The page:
Science & Environment

Planet formation captured in photo

protoplanetary disc
Image caption A protoplanetary disc has formed around the young star HL Tau

The clearest ever image of planets forming around an infant star has been taken by the Alma radio telescope.

In a vast disc of dust and gas, dark rings are clearly visible: gaps in the cloud, swept clear by brand new planets in orbit.

The sun-like star at the centre, HL Tau, is less than a million years old and is 450 light years from Earth in the constellation Taurus.

The image was made possible by Alma's new high-resolution capabilities.

Because the process of planet formation takes place in the midst of such a huge dust cloud, it can't be observed using visible light.

Alma, the Atacama Large Millimeter/submillimeter Array, has snapped the impressive new image using much longer wavelengths, which it detects by comparing the signal from multiple antennas up to 15km apart.

To test out its latest high-resolution capability, only in operation since September, Alma scientists pointed the antennas at HL Tau. They found themselves looking at a "protoplanetary disc" in more detail than ever before.

"When we first saw this image we were astounded at the spectacular level of detail," said Dr Catherine Vlahakis, a senior member of the Alma team.

"HL Tau is no more than a million years old, yet already its disc appears to be full of forming planets."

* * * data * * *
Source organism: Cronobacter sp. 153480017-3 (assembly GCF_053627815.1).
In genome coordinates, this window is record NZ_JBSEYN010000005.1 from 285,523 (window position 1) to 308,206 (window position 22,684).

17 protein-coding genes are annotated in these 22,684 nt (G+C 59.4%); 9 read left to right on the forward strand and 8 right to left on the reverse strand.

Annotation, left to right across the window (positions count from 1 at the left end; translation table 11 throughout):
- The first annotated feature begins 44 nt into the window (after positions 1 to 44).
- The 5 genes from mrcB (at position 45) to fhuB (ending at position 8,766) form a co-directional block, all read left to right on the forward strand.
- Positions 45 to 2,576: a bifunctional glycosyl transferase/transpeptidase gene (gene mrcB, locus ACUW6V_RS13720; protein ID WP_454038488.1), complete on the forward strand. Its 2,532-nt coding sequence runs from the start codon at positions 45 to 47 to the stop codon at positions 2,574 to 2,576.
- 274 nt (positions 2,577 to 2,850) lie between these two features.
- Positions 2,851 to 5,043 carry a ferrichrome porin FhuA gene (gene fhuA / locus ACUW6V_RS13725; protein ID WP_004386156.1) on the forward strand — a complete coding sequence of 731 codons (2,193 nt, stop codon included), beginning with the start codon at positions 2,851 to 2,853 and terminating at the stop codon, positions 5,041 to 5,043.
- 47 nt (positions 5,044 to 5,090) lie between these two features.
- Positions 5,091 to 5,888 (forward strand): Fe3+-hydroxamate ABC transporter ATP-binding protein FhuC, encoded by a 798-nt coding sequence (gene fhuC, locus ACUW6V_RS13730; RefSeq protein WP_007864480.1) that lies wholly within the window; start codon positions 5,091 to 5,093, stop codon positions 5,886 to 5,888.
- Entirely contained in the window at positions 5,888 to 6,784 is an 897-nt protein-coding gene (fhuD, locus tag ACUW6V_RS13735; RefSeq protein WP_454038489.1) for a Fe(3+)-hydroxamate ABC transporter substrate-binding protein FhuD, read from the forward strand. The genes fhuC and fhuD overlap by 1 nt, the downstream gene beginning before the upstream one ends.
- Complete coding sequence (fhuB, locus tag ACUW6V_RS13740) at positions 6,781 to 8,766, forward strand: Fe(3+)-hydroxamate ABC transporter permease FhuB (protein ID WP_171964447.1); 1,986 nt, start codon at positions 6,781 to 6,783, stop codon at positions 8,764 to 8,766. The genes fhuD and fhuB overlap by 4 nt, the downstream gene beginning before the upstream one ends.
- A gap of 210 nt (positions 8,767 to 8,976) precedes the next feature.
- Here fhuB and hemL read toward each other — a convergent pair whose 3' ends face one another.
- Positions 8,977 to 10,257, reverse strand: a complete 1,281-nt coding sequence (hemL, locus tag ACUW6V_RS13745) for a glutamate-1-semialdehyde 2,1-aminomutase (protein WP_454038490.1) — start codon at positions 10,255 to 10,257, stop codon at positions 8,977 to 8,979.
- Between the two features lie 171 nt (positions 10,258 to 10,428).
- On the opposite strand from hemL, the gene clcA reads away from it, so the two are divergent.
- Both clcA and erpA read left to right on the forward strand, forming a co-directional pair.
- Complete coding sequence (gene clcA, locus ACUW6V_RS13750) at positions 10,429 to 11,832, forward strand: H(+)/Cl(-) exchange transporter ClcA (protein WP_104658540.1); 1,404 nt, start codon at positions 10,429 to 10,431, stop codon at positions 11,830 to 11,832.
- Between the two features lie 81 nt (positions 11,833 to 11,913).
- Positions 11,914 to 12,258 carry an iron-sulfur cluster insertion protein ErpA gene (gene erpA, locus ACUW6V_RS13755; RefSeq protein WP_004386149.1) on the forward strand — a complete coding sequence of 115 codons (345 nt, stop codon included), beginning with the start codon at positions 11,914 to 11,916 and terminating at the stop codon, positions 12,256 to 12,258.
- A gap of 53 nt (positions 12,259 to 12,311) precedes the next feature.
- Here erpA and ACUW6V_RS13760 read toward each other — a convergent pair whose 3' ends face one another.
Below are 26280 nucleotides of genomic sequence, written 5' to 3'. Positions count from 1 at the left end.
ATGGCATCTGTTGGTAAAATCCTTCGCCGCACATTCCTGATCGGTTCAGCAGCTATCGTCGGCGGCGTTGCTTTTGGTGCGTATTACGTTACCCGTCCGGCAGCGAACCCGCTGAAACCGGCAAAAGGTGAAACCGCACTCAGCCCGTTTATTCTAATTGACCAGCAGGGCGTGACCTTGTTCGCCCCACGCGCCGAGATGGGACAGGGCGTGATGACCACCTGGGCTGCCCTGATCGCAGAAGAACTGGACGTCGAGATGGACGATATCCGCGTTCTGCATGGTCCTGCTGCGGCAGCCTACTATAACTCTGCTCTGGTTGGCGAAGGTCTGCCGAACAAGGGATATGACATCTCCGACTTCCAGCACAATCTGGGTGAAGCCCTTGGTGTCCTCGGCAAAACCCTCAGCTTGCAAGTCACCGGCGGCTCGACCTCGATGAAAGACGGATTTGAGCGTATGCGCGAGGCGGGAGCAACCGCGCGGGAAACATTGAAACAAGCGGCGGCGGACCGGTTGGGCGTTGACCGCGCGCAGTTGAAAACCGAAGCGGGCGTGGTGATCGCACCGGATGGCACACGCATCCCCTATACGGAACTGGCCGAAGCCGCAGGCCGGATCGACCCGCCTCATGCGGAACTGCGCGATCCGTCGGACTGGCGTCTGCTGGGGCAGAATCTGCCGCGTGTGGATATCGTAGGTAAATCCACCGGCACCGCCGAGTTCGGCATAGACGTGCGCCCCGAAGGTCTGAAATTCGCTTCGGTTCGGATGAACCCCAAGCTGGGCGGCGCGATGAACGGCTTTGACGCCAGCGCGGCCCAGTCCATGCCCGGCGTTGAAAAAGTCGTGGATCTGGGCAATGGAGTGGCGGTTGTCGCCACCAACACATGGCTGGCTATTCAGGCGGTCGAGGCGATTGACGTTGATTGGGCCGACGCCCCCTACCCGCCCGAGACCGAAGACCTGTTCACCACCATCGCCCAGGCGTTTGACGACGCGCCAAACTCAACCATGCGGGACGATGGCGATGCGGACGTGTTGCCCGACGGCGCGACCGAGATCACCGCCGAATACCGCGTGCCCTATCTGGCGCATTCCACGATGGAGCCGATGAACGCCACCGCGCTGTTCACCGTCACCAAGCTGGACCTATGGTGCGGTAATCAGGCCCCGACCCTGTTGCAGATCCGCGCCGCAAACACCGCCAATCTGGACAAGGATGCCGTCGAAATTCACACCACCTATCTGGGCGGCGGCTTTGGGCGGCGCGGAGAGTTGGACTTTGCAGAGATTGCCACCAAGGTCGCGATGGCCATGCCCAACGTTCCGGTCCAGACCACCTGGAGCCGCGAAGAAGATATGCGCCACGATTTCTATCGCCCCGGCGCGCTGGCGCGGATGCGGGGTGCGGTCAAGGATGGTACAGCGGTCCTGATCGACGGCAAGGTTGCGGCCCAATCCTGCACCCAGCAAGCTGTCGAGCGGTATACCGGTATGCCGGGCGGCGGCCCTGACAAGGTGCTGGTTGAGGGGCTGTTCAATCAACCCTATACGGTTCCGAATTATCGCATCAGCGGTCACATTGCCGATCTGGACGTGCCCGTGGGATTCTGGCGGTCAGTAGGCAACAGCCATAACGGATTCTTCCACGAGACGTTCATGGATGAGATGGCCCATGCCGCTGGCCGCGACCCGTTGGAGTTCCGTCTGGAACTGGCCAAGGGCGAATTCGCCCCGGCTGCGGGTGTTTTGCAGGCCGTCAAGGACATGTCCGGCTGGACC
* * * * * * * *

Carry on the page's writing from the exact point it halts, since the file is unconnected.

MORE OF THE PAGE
Prof Tim de Zeeuw is director general of the European Southern Observatory, one of several organisations involved in Alma. He said: "Most of what we know about planet formation today is based on theory. Images with this level of detail have up to now been relegated to computer simulations or artist's impressions."

Image caption The antennas that make up Alma are separated by up to 15km, high in Chile's Atacama Desert

Dr Aprajita Verma, an astrophysicist at the University of Oxford, said the picture was "phenomenal".

"This shows how exciting Alma is going to be - it's going to be an incredible instrument."

She said the new data was especially interesting because the star HL Tau is very young.

"I think the big result is that you might have expected just a smooth disc," Dr Verma told the BBC.

"But you're really seeing multiple rings - and where it's darker, that's where you've cleared the material already in the disc."

The whole process is happening faster than we would have predicted from existing data, Dr Verma explained.

"It means that things are coagulating. It's really a planetary system, that you're seeing at a very early time.

"These rings will form planets, asteroids, comets... And eventually as the star evolves, this will cool and settle and there will be more clearing and more individual objects, just like we see in our solar system."

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Image caption The image matches predictions from computer simulations and illustrations like this one

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